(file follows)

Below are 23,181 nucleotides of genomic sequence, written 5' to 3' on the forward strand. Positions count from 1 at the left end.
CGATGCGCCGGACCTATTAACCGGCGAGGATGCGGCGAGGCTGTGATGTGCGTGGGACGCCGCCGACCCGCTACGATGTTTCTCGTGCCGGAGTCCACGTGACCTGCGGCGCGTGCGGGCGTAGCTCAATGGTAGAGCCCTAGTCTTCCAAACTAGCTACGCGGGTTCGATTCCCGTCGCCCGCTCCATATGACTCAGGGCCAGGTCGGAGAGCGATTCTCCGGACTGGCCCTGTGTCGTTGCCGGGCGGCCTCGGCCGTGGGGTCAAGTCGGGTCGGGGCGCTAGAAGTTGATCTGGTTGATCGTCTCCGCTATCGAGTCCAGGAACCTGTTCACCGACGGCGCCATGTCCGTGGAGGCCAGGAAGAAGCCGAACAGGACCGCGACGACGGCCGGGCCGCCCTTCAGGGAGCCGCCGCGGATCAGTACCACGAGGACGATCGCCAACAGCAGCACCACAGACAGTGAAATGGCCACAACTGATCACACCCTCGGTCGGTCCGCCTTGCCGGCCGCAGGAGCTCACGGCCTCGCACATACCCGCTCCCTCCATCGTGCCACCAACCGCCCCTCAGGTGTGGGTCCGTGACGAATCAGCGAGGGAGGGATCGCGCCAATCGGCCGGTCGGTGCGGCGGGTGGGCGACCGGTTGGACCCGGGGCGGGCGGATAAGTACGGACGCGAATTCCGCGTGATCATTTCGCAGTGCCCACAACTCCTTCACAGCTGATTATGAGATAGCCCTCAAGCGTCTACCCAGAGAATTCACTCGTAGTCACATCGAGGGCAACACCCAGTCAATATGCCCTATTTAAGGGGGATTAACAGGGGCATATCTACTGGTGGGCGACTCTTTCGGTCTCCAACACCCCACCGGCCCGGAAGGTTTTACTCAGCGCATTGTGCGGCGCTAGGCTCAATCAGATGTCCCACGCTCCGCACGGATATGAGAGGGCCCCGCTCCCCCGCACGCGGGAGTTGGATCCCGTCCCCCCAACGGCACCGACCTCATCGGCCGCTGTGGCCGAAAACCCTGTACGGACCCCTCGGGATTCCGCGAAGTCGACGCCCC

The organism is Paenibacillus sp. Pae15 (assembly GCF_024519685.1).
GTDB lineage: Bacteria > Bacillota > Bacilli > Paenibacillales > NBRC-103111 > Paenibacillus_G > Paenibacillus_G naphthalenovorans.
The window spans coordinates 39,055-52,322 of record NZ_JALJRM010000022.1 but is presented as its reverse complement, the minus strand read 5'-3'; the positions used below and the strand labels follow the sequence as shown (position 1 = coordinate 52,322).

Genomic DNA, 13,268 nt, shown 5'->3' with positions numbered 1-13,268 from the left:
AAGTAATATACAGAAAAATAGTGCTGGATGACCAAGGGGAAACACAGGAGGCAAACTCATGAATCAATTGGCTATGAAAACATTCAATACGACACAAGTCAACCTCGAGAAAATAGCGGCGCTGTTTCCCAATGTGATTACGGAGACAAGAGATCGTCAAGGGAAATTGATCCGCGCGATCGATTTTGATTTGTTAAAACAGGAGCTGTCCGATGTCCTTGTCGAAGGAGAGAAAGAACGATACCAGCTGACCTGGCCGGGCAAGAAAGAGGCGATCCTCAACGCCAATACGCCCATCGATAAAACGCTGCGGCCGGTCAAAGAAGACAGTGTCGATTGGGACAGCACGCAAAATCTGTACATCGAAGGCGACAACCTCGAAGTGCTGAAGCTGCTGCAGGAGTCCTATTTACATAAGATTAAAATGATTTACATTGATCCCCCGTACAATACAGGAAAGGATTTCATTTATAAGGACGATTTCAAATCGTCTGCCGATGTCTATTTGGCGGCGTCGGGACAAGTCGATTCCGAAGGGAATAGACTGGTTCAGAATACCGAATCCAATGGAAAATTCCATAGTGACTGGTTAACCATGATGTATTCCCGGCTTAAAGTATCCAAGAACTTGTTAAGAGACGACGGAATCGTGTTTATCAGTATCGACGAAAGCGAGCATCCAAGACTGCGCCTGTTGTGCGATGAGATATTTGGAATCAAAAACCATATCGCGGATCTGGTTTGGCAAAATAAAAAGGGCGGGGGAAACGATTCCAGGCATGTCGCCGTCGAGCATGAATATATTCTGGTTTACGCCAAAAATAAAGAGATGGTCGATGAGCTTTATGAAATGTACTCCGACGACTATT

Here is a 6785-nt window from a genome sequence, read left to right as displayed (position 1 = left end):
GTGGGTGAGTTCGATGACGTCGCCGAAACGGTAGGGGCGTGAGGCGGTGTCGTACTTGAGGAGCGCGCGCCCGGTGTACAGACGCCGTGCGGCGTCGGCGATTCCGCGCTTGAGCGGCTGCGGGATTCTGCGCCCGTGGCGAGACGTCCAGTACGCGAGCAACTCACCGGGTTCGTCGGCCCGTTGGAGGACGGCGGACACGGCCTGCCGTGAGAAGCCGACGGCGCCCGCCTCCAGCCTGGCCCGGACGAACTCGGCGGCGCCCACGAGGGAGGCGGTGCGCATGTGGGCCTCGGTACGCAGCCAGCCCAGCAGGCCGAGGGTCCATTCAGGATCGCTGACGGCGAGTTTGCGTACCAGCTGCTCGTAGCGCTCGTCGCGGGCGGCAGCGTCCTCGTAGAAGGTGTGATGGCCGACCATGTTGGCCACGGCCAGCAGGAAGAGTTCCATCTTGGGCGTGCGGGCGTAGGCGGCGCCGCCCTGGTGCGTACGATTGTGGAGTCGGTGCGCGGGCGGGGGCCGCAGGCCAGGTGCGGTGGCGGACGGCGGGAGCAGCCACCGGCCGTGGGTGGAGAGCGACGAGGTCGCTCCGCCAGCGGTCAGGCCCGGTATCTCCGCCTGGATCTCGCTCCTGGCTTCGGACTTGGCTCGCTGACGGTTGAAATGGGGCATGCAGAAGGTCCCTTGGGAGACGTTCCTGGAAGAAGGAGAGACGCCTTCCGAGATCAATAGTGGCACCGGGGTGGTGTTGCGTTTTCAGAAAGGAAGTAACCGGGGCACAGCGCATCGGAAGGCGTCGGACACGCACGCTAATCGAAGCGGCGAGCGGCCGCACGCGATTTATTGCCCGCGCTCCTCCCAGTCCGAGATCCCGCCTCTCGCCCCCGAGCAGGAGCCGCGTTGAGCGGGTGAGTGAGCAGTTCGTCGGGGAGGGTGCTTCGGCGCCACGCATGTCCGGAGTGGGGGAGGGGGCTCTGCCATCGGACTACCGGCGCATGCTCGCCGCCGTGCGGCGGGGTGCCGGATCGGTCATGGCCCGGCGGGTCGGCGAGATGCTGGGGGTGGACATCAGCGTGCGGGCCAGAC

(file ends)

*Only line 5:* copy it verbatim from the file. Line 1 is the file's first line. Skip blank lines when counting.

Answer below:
The window spans coordinates 39,055-52,322 of record NZ_JALJRM010000022.1 but is presented as its reverse complement, the minus strand read 5'-3'; the positions used below and the strand labels follow the sequence as shown (position 1 = coordinate 52,322).